Because of his knowledge of the rule book and courage to make tough decisions, O’Day was well-respected by most baseball officials. In 1912, Cincinnati owner August Hermann hired O’Day to be the manager of the Reds. Hermann was one of the most influential owners in the National League at the time, and had been the one of the people who urged NL President Harry Pulliam to back O’Day’s ruling on the ’08 Merkle play. In Cincinnati, O’Day traded his balls-and-strikes counter for a lineup card, taking over the reins in the dugout. Though he lasted just one season in Cincy, Hank improved the team’s record by five games and inched them up two notches in the standings. After Hermann hired a new skipper for the 1913 season, O’Day was welcomed back to the umpiring ranks by the Senior Circuit. Two years later he was back on the sidelines as manager of his hometown Chicago Cubs, a team in disarray after selling off most of their stars. The Cubs posted a winning record and finished 4th in the one season with O’Day at the helm. The following year he was back in the blue suit as an umpire for the National League. It seems no one ever questioned that O’Day may have a conflict of interest in returning as an umpire in a league with two teams he had previously managed. Such was the level of integrity he earned by those who knew his work.

After his last managerial job, O’Day spent another 13 seasons in the league as an umpire, solidifying his spot as one of the most senior members of the league. He did not wish to retire after the ’27 season at the age of 65, but the NL forced him into a role as “umpiring supervisor and scout”, which he bristled at. He spent the last few years of his life in and around his native Chicago before passing in 1935.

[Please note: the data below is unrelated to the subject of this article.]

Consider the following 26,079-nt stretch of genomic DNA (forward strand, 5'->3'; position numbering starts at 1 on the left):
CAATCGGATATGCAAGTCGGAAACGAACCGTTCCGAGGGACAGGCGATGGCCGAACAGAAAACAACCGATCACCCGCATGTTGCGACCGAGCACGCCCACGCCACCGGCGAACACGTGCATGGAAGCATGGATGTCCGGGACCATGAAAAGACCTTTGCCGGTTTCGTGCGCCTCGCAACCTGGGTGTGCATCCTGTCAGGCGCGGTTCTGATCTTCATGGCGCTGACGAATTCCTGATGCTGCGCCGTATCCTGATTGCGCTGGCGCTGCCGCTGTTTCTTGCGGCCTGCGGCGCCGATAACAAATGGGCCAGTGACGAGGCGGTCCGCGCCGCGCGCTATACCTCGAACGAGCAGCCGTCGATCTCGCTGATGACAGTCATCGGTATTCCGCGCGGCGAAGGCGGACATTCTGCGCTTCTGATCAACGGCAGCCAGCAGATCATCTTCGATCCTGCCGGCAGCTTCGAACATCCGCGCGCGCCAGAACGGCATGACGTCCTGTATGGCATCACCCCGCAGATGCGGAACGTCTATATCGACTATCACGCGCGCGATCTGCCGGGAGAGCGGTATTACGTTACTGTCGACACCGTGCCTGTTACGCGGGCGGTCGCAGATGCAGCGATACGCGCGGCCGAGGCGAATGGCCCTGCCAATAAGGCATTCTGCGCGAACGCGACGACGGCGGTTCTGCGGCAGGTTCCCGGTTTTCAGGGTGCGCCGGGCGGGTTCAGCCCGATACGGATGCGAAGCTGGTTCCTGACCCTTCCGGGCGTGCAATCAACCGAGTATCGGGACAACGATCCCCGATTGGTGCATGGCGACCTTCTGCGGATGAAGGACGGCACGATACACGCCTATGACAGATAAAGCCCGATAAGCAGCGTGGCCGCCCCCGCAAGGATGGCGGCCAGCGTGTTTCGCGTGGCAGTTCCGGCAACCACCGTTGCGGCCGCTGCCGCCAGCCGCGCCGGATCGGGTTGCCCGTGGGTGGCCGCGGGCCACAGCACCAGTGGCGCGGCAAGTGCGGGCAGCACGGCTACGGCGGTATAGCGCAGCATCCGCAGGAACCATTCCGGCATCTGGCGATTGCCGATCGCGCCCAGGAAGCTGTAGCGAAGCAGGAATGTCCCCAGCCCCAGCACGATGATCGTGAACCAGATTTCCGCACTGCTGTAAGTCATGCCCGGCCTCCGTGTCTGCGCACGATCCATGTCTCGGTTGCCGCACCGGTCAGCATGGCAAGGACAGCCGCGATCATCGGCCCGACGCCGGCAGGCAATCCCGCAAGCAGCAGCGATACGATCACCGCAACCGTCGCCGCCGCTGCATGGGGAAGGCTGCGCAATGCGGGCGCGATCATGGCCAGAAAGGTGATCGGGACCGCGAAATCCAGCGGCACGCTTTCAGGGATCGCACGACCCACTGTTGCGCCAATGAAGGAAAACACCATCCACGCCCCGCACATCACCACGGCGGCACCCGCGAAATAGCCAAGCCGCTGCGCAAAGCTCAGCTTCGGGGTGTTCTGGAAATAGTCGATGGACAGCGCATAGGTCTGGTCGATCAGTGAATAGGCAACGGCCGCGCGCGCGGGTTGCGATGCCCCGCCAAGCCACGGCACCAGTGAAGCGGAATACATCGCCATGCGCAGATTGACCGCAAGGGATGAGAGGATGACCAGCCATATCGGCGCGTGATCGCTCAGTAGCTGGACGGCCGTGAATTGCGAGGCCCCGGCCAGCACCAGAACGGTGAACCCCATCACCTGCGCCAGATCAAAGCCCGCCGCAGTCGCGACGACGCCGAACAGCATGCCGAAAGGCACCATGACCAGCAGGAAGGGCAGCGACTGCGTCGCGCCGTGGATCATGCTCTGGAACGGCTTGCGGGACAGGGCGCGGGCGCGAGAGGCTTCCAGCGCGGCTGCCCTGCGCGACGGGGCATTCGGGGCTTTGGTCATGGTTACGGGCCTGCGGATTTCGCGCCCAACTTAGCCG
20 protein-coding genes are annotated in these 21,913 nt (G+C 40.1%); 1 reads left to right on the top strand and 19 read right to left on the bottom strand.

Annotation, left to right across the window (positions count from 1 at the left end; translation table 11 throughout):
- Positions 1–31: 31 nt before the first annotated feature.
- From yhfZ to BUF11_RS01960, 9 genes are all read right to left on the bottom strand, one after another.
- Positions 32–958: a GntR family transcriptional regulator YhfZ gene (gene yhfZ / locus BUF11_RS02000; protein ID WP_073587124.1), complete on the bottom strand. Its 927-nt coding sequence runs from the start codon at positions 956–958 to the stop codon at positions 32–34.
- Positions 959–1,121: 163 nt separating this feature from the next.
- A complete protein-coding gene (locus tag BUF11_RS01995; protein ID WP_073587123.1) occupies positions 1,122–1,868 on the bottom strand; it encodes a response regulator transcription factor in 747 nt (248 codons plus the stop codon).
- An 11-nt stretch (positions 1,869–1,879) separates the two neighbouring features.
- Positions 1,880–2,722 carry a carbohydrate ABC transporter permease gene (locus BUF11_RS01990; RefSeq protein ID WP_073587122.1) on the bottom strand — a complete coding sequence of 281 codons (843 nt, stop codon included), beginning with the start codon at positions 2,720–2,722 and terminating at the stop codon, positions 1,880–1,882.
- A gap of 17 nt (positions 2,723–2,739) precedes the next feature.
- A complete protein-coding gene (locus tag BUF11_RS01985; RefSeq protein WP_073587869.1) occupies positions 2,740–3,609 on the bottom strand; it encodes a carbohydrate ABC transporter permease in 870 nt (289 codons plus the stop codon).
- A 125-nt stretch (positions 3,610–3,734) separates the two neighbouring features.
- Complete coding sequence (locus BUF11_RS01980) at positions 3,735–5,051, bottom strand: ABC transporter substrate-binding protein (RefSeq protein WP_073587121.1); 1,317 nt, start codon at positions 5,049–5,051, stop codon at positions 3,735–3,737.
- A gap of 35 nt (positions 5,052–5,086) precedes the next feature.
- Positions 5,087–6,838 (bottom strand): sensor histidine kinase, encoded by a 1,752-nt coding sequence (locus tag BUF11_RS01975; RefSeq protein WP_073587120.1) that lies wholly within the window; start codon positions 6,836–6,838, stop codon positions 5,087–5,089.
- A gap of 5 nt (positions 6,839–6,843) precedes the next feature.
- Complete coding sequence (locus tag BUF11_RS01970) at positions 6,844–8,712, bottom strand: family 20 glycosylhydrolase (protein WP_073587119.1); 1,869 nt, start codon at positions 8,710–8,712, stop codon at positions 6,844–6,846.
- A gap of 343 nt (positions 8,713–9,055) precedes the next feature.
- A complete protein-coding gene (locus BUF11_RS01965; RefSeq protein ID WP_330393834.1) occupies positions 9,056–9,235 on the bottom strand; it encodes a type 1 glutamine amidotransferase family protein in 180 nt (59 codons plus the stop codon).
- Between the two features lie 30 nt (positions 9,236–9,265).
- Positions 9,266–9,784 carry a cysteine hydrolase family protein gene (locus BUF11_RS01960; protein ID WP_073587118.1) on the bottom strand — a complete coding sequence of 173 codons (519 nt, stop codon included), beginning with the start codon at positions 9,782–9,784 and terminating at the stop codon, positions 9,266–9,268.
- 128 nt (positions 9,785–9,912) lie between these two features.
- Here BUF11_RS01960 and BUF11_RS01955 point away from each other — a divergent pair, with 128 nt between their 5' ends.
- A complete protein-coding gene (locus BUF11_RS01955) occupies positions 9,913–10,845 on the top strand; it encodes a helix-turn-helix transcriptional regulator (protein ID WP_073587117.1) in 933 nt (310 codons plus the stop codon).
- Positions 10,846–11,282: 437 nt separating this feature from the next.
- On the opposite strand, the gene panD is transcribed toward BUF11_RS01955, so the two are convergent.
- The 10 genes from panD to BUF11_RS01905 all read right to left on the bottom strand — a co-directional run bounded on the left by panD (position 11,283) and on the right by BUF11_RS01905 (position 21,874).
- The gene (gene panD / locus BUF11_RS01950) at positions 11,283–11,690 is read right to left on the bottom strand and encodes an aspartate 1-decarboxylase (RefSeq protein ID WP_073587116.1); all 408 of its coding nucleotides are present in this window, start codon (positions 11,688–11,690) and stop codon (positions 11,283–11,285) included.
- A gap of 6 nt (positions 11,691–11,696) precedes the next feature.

A story from his career illustrates how serious of a man Hank was. In a game between the Boston Braves and New York Giants at The Polo grounds in 1919, O’Day was stationed on the bases. Speedy Boston shortstop Rabbit Maranville was on first base when he bolted toward second on a stolen base attempt. O’Day pivoted and ran a few steps to second to witness the play, but Maranville slid head first to the inside of the bag and went right through Hank’s legs and wrapped his arms around second base. Maranville, a flashy player who never missed an opportunity to promote himself on the diamond, stood up and doffed his cap to the crowd, who had never seen such an odd arrival at any station on the diamond. Reportedly, O’Day leafed quickly through the rule book, and finding nothing that prohibited a runner from doing such a thing, ruled Rabbit safe – always the stickler for the letter of the law.

When O’Day retired his total of 3,986 games were third all-time for umpires. His total of 2,710 games behind the plate still rate second to Klem all-time. Based on his reputation, selection for World Series games, longevity, and unique careers as a player and manager, O’Day would be a solid addition to the short list of umpires honored in the Hall of Fame.

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Dan Holmes

Dan Holmes

Dan Holmes is the author of three books about baseball, including Ty Cobb: A Biography. He previously worked for the National Baseball Hall of Fame, and Major League Baseball Advanced Media. He lives in Michigan where he writes, runs, and enjoys a good orange soda now and again.
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Cliff Blau
11 years ago

Regarding his playing career, you might have mentioned he was one of the stars of the 1889 World Series, going 2-0 with a 1.17 ERA.